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The State of Associations: Australia

BEING affiliated with the Asia-Pacific Federation of Association Organizations (APFAO), I was invited by the Australasian Society of Association Executives (AuSAE) to the recent launch of its “Association Insiders” webinar series. AuSAE is the premier not-for-profit professional society representing over 10,000 individual leaders working in associations in Australia and New Zealand.

The new series features monthly interviews with association leaders who will share their insights, experiences, and real-world stories from their own organizations. Kicking off the series was a panel discussion on the “State of Associations.”

The high-level panel was composed of the following: Graham Catt, CEO of the Canberra Business Chamber; Megan Motto, CEO of Governance Institute of Australia; Andrew Hiebl, CEO of the Association of Australian Convention Bureaux; and, John Winter, CEO and Company Secretary of the Australian Restructuring Insolvency and Turnaround Association. Toni Brearley, CEO of AuSAE, moderated the discussion.

Here are some takeaways I got from the panel discussion which resonate with local associations:

1. What was 2020 to you?

The panel was unanimous that 2020 was a year of experimentation: work from home, operational digitalization, virtual meetings, webinars and everything “e” (e-documents, e-contracts, e-signature, e-regulations).

It was also about engaging more with the government and communicating advocacies better. Membership in some instances became ‘transactional’ because of the inability to meet in person.

Financial uncertainty also set in as revenues dipped and/or have been impaired due to cancellation of face-to-face events, decrease in sponsorships, and slow remittance of membership dues.

2. Is your membership model ‘fit for purpose’?

The panel covered many aspects in this regard. They cited that volunteering will stay and, in fact, will get stronger. There will be a balancing act on serving members’ needs versus the existence of the association.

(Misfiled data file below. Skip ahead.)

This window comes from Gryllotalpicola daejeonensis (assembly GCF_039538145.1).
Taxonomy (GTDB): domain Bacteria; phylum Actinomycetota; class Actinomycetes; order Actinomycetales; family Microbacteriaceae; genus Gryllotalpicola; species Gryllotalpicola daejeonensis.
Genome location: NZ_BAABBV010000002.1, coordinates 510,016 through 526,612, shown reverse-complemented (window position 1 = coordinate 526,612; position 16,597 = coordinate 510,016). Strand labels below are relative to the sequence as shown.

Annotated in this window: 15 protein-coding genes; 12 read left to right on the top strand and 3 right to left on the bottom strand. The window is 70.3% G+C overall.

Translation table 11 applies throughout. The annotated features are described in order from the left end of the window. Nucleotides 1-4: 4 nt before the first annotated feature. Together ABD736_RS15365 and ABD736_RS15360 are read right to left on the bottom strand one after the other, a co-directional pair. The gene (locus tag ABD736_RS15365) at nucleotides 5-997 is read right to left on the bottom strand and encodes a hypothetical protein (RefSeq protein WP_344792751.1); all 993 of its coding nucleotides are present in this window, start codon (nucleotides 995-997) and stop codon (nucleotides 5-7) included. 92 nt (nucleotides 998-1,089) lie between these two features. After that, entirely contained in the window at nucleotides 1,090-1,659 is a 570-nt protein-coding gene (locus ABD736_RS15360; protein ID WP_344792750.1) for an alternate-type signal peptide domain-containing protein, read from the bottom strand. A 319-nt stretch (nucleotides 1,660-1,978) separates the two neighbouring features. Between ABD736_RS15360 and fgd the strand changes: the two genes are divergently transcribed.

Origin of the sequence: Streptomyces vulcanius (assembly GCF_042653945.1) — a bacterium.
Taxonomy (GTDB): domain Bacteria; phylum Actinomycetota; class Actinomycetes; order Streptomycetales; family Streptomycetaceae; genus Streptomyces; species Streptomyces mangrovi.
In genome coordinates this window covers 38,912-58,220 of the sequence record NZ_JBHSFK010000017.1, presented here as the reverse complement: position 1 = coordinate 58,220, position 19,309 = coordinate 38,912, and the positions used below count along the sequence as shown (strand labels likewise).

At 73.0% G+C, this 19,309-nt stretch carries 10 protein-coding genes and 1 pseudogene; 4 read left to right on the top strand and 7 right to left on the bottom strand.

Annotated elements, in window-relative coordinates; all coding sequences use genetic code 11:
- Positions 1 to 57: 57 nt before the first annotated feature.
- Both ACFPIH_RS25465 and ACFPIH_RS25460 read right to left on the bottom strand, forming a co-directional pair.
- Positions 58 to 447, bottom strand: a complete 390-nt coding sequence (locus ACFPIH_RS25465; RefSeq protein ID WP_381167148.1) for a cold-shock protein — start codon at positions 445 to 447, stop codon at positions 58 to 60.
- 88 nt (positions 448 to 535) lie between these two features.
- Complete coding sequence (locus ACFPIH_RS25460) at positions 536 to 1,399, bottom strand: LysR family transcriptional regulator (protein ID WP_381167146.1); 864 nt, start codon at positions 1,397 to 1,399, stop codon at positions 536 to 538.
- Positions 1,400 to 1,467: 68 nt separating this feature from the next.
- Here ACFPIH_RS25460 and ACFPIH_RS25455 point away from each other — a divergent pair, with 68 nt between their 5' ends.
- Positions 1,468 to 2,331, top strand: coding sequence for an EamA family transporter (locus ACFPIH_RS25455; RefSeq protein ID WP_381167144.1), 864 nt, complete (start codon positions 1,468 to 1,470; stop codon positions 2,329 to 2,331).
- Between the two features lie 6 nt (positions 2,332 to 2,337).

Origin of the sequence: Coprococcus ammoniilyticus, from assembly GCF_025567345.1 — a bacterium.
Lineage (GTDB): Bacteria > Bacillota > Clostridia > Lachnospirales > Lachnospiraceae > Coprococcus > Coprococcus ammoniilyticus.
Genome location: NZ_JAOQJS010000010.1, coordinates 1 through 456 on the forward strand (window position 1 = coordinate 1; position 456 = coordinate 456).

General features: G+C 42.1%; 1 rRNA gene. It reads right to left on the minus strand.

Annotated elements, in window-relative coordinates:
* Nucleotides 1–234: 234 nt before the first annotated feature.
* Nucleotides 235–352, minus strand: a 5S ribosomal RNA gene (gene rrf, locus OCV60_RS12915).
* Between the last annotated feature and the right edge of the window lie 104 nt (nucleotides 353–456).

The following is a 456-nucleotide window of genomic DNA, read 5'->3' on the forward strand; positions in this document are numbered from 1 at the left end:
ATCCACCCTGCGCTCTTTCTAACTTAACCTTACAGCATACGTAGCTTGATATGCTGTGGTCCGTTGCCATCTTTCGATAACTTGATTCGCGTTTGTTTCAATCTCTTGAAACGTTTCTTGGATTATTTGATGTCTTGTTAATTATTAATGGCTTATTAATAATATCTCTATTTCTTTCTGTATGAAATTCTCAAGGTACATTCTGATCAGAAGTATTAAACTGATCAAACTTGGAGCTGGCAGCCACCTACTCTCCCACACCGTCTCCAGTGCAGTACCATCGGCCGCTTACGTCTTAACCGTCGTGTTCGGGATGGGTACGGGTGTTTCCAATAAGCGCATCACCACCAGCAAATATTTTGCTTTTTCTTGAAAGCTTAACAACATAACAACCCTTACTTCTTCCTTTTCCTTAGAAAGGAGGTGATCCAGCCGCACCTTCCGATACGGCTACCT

More and more, associations will be looking at efficiency at all levels. A focus on the balance sheet is inevitable. Segmentation of the market will be based on technologies. Collaboration will be a strategy (and not to be perceived as opportunism) as well as mergers and acquisitions will increase.

Questions like these need to be answered: Is my purpose still relevant? Where will I be next versus where am I now? What are members going through? What do they need?

3. What were lessons learned?

There were many enumerated here.

Professionalization and good governance are being gauged through the lens of performance.  Embedding behavioral change and intergenerational personalization are a must. Relationships between the board members, the chair and the chief executive need to improve further.

New skill sets need to be developed for  virtual meetings, e.g., body language and facial expressions visible only in face-to-face meetings. Associations need not operate in silos. Financial reserves are critical during uncertainty. Virtual and hybrid events will be here to stay.

Associations not only in Australia have been impacted by the pandemic in many more ways than one. This has been a universal phenomenon. Those that have adapted early and quickly have survived and thrived during this sudden and unprecedented crisis.

The column contributor, Octavio ‘Bobby’ Peralta, is concurrently the secretary-general of the Association of Development Financing Institutions in Asia and the Pacific, Founder & CEO of the Philippine Council of Associations and Association Executives and President of the Asia-Pacific Federation of Association Organizations. The purpose of PCAAE—the “association of associations”—is to advance the association management profession and to make associations well-governed and sustainable. PCAAE enjoys the support of Adfiap, the Tourism Promotions Board, and the Philippine International Convention Center. E-mail: [email protected].

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